Although imperial control in Italy was virtually ended by h is defeat at Legnano, Frederick managed to enhance his pres tige in central Europe. He made Poland tributary to the emp ire, raised Bohemia to the rank of a kingdom, and erected t he margravate of Austria into an independent hereditary duc hy. His own power as emperor in Germany was firmly establis hed in 1180, when he ended his long struggle with the Welf s by putting down a revolt led by the Welf Henry the Lion a nd depriving him of most of his lands.

    Frederick initiated the Third Crusade in 1189, and in the n ext year, having resigned the government of the empire to h is Unknown Henry, later Holy Roman Emperor Henry VI, set ou t for Asia Minor. After gaining two great victories over th e Muslims at Philomelion (now Ak3ehir) and Iconium (now Kon ya), he was drowned in the Calycadnus (now Goksu) River i n Cilicia (now in Turkey) on June 10, 1190.

    Source: 'The World Book Encyclopedia', 1968, p F422. 'Frede rick I (Holy Roman Empire),' Microsoft (R) Encarta. Copyrig ht (c) 1993 Microsoft Corporation. Copyright (c) 1993 FUnkn own & Wagnall's Corporation

    Emperor in 1155. German national hero. 1176 Lombard Leagu e & Pope Alexander III defeats him at Battle of Legnano. 11 80 Defeated Henry the Lion, Duke of Saxony & Bavaria, for u ltimate power in Germany (First victory of infantry over fe udal cavalry). Died on the 3rd Crusade; buried somewhere i n the Holy Land. Duke of Alsace & Swabia.


    Duke of Swabia, King of Germany 9 mar 1158, Emperor of th e West 8 Jun 1155; As Frederick I, Emperor of Germany



    Succeeding his uncle, Konrad III, he was elected King of th e Romans in 1152. He became the ruler of a very much divide d and fragmented empire, threatened from within as well a s from outside. Danes, Vikings, Poles and Magyars were inv ading while rival dukes fought each other instead of the in vaders. A further cause for disharmony was the rivalry wit h the House of Saxony which had already supplied three Germ an Emperors. To complicate matters even further, there wa s the fight for supreme power with the church. In his opin ion power was derived directly from God and merely confirme d, not conferred, by the Pope. He needed to secure his powe r and influence in northern Italy to prevent these Italian s from intriguing with the pope. To achieve this he require d peace in Germany and, after his election, made a truce wi th his kinsman, Heinrich the Lion, by restoring to him Bava ria which had been taken by Konrad III. In 1154 he toure d the Rhineland and the Palatinate, suppressing feuds and e xecuting every peace-breaker he captured. After this he sub dued Boleslav of Poland who had tried to become independan t from the Empire. Friedrich Barbarossa, accompanied by a t housand knights, then set out to Italy for his coronation b y the English pope, Hadrian IV. First he had to liberate Ha drian IV from the Roman mob. Soon Hadrian IV proclaimed t o have "conferred" the imperial crown, after which Friedric h Barbarossa proclaimed throughout the Empire that he had r eceived the imperial crown from God alone. Fearing the nort hern Italians might ally themselves with the pope, he appea red in Verona, in June 1158, with an army of fifty thousan d men. Then he besieged Milan and, after he had taken the c ity, made them pay dues to him. However, Hadrian IV died an d was replaced by Pope Alexander III, as resolute and intel ligent as Friedrich Barbarossa. Friedrich then appointed a n antipope, Victor IV, after which Alexander III excommunic ated the Emperor and Milan revolted.This time the populatio n was starved out and the city razed to the ground. Encour aged by Alexander III who had fled to France, the Lombard s rebelled against the harsh German administration. Victo r IV died and was replaced by another antipope, Paschal III . Friedrich Barbarossa waited three years and then attacke d Rome with a large army. Alexander III, returned from Fran ce, this time fled to Sicily. Having secured Paschal III i n Rome, the plague struck his army and Friedrich Barbaross a was forced to retreat to Germany, crossing the Alps disgu ised as a servant.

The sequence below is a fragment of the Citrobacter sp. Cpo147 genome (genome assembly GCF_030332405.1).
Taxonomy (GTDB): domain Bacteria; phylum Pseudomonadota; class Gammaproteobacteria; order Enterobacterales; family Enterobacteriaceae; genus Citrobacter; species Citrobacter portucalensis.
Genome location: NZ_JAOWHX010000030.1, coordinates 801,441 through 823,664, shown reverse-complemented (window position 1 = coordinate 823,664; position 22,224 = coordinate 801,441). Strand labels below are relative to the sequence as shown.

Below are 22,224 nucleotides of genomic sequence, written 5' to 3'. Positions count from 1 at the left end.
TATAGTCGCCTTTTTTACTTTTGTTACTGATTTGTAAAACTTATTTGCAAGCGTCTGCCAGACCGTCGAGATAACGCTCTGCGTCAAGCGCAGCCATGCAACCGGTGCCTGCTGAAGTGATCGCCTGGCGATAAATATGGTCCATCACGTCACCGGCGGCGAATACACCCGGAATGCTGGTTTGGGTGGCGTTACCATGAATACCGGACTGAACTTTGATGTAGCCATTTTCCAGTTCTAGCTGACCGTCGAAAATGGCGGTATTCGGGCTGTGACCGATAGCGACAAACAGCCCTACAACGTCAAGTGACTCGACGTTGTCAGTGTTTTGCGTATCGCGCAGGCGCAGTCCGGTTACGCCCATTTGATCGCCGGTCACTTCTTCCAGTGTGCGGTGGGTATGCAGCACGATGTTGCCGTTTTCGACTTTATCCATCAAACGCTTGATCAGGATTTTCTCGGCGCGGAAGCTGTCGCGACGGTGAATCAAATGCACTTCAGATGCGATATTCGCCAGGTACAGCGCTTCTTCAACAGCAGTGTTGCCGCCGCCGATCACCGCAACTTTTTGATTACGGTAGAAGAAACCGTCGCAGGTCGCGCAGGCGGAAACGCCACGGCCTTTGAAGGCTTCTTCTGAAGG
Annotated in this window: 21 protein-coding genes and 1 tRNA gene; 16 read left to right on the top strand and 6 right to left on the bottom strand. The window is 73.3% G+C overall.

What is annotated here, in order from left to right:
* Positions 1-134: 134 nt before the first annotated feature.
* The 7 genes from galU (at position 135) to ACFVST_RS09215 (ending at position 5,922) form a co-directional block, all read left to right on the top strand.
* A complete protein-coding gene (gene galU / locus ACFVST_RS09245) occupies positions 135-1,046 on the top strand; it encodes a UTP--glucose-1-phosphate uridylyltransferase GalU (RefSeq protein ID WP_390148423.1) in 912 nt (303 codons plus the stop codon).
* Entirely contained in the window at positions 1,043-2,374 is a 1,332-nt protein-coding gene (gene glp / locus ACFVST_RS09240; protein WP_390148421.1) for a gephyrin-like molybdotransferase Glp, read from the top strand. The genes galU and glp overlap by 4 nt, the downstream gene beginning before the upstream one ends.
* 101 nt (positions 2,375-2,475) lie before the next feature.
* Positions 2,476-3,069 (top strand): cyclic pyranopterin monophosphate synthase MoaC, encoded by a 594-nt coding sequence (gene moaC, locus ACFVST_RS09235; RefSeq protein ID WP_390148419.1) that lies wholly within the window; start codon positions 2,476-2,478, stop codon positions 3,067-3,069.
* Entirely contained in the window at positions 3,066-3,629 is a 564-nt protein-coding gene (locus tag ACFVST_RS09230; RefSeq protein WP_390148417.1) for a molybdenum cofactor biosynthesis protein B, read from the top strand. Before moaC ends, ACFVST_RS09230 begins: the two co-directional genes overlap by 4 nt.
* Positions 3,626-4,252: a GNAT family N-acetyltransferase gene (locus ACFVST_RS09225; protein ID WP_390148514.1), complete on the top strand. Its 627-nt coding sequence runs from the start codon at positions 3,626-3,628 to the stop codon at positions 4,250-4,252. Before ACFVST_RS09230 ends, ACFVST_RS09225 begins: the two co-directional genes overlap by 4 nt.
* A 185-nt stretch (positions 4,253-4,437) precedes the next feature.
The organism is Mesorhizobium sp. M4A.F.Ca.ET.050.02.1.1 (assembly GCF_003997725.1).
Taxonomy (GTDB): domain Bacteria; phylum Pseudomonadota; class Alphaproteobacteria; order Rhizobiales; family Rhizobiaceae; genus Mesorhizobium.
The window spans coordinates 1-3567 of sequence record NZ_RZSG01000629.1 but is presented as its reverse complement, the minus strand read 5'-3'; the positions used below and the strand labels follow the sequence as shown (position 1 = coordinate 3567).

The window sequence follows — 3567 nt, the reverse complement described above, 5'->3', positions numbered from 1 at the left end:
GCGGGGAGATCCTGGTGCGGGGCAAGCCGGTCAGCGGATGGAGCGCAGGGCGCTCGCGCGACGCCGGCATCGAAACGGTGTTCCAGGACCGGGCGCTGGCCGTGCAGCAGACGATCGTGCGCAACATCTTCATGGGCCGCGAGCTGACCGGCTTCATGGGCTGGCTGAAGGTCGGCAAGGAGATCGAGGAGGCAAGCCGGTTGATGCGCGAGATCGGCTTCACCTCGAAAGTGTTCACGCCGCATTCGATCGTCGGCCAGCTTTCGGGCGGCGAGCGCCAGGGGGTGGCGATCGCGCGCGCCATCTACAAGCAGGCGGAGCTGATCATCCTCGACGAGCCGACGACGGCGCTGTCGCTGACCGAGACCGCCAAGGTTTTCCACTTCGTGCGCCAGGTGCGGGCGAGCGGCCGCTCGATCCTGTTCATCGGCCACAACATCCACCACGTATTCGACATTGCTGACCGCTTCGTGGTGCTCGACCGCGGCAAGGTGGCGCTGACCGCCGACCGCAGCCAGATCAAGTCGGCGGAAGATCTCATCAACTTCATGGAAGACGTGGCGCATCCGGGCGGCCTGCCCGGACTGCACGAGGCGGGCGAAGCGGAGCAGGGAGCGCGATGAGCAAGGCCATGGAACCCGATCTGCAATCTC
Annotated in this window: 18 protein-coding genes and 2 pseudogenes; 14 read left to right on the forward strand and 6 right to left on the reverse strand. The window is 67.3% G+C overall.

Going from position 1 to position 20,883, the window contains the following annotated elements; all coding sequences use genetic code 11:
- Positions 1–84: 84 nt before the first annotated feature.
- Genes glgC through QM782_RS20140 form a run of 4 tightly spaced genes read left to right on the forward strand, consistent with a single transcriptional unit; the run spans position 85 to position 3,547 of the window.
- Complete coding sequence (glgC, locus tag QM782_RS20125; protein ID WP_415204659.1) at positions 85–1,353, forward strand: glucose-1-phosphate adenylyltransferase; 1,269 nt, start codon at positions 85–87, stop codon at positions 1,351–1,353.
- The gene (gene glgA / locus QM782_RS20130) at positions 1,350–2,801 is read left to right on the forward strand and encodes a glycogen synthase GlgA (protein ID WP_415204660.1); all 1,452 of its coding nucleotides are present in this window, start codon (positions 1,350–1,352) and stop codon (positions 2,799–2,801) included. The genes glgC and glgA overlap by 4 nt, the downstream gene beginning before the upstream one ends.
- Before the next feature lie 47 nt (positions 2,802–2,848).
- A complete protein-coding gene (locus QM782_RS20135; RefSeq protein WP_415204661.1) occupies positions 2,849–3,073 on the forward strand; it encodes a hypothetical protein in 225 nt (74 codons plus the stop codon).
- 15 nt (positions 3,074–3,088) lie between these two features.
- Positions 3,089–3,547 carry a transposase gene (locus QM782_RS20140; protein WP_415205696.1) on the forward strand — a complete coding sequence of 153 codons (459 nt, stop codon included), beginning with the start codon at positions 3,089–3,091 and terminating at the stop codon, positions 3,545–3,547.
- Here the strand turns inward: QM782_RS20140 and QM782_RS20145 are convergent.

In 1176 he returned to Italy to reassert h is authority, but was heavily defeated at Legnano
    and, in 1177, Friedrich made peace with Al exander III. Nine years later he arranged the
    marriage of his son to Constance, heires s presumptive of Sicily. Even though in the beginning
    of his reign he had tried to befried Heinr ich the Lion, the latter had refused to assist in Italy
    and tried to make his Saxon territory semi -independent within the empire. Enemies of Heinrich
    the Lion complained to Emperor Friedrich w ho then, when Heinrich the Lion ignored the
    imperial summons, occupied and divided Sax ony in a lightning campaign and banished
    Heinrich the Lion to France.
    During his reign Germany prospered; road s were built and new trade routes were opened.
    Between 1150 and 1175 the number of Germa n towns doubled, a unified coinage was
    introduced and literature flourished. Near ly seventy years old, he set out to go on crusade. A
    large army was collected and went overlan d towards the Bosphorus while Richard the
    Lionheart and the French King Philippe wen t by sea. All went well at first; but when Friedrich